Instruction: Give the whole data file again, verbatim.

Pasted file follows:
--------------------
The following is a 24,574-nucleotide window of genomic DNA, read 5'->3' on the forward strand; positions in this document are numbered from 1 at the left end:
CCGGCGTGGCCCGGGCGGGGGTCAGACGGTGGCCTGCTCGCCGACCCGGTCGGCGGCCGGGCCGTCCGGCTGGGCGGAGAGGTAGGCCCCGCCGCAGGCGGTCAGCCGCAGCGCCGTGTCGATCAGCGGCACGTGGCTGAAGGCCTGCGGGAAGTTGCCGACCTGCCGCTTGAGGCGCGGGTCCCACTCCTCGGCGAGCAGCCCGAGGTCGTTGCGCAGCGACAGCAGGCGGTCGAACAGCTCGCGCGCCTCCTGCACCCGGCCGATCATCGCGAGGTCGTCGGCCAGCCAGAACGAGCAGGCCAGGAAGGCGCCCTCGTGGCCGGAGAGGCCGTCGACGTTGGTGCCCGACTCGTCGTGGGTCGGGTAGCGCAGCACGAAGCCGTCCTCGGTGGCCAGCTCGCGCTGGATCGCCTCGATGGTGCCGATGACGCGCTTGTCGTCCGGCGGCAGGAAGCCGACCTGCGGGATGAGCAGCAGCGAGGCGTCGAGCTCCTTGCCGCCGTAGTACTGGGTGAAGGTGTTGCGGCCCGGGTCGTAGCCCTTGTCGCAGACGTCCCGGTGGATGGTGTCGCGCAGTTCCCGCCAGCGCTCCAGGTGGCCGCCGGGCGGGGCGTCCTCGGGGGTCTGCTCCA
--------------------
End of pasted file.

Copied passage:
The following is a 24,574-nucleotide window of genomic DNA, read 5'->3' on the forward strand; positions in this document are numbered from 1 at the left end:
CCGGCGTGGCCCGGGCGGGGGTCAGACGGTGGCCTGCTCGCCGACCCGGTCGGCGGCCGGGCCGTCCGGCTGGGCGGAGAGGTAGGCCCCGCCGCAGGCGGTCAGCCGCAGCGCCGTGTCGATCAGCGGCACGTGGCTGAAGGCCTGCGGGAAGTTGCCGACCTGCCGCTTGAGGCGCGGGTCCCACTCCTCGGCGAGCAGCCCGAGGTCGTTGCGCAGCGACAGCAGGCGGTCGAACAGCTCGCGCGCCTCCTGCACCCGGCCGATCATCGCGAGGTCGTCGGCCAGCCAGAACGAGCAGGCCAGGAAGGCGCCCTCGTGGCCGGAGAGGCCGTCGACGTTGGTGCCCGACTCGTCGTGGGTCGGGTAGCGCAGCACGAAGCCGTCCTCGGTGGCCAGCTCGCGCTGGATCGCCTCGATGGTGCCGATGACGCGCTTGTCGTCCGGCGGCAGGAAGCCGACCTGCGGGATGAGCAGCAGCGAGGCGTCGAGCTCCTTGCCGCCGTAGTACTGGGTGAAGGTGTTGCGGCCCGGGTCGTAGCCCTTGTCGCAGACGTCCCGGTGGATGGTGTCGCGCAGTTCCCGCCAGCGCTCCAGGTGGCCGCCGGGCGGGGCGTCCTCGGGGGTCTGCTCCA